A little while later after finishing with the music, I started to get sick and threw up. My friend tried to get me to do some yoga breathing exercises or something, but I couldn't figure out how to breathe the right way...

During this entire time, I never panicked or freaked out. I ate the cookie at 5:45pm on a Friday, and finally went to bed a little after midnight at which point I had recovered slightly.

The scary thing is that the next day I was still a little bit high, and my perception of time and space were still not back to normal
the next day I was still a little bit high, and my perception of time and space were still not back to normal
. My sense of normal time returned by Monday, but my sense of spatial orientation was not fully recovered until 8 days later. Fortunately this didn't cause any difficulty with balance or performing day-to-day tasks.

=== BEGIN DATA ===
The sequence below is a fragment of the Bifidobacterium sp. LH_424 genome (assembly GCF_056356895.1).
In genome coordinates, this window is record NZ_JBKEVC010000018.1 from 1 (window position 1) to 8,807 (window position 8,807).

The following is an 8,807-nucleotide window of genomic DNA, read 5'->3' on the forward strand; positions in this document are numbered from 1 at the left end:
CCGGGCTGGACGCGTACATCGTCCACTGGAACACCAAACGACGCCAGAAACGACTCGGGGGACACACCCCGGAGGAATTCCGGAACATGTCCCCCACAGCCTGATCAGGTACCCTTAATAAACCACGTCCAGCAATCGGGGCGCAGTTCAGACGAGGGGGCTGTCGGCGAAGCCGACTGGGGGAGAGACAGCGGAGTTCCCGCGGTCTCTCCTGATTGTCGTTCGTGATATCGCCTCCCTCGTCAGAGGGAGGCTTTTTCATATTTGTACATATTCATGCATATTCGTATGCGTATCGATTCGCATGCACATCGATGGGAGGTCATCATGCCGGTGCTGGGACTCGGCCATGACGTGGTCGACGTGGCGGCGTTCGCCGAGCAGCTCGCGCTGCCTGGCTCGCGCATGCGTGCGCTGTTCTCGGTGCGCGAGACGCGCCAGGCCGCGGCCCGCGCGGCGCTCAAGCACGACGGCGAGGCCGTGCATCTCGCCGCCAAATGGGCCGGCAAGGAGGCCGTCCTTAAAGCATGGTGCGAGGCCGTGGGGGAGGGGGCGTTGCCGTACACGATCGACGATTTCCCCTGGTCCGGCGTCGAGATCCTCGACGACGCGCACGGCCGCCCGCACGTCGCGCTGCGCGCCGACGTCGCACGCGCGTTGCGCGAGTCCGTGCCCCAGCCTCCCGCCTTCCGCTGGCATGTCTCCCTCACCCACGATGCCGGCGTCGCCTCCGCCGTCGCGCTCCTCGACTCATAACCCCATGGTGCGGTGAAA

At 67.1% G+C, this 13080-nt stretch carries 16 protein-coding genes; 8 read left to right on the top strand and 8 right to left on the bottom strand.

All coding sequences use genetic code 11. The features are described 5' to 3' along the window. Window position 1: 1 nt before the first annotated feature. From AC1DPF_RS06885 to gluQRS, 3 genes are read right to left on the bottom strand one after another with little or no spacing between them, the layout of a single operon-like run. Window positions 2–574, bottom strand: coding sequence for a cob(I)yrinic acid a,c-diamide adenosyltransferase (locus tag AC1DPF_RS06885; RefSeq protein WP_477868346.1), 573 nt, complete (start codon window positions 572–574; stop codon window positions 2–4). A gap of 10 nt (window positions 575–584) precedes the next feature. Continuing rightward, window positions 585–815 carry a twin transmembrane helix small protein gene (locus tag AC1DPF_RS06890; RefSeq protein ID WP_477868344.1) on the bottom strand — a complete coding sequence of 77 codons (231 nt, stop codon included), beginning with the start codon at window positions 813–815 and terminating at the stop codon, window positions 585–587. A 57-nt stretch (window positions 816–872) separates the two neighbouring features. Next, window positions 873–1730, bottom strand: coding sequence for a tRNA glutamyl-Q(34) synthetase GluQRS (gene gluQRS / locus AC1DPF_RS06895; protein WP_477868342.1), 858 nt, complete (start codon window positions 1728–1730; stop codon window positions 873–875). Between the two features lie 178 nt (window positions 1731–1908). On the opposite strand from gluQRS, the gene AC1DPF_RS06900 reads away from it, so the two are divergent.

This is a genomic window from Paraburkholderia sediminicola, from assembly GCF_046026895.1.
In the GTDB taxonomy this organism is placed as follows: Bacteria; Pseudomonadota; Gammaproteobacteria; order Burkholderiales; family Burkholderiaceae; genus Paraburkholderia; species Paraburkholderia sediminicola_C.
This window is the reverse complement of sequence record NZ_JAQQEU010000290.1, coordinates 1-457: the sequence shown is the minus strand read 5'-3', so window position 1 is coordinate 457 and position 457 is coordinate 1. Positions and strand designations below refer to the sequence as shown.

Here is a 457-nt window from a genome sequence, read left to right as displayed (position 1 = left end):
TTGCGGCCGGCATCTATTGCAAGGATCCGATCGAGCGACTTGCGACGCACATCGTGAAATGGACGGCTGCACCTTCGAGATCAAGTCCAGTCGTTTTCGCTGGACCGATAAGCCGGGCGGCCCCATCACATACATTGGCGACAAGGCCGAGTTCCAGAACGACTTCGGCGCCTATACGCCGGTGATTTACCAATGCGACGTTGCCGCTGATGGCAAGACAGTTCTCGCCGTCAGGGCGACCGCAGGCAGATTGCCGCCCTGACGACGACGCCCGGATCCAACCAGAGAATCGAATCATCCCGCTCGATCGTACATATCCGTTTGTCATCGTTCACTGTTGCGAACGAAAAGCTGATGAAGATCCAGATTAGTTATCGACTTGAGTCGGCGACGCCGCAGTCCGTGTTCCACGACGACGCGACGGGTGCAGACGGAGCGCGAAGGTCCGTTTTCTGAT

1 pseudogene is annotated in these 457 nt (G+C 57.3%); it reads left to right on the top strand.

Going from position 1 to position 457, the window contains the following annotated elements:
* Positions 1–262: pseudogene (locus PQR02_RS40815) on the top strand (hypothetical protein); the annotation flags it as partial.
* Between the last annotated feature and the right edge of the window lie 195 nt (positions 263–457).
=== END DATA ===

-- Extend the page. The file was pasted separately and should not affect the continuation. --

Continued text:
Expanding on that a bit, the main differences from a mental point of view were:
1. Alteration of time
2. Alteration of perceptual awareness
3. Difficulty in imposing my will on my body

===Alteration of Time===
Time was very slow, and each action took immense amounts of preparation and effort. There was also no continuity between actions, and I was not entirely sure how I had gotten to the places where I was. If I walked into one room, it at first seemed to have taken an eternity to get there, then after a while, seemed as if I had always been there. I was unable to remember all of the events that took place while I was high, but remembered more later when discussing it with my friends.

===Alteration of Perceptual Awareness===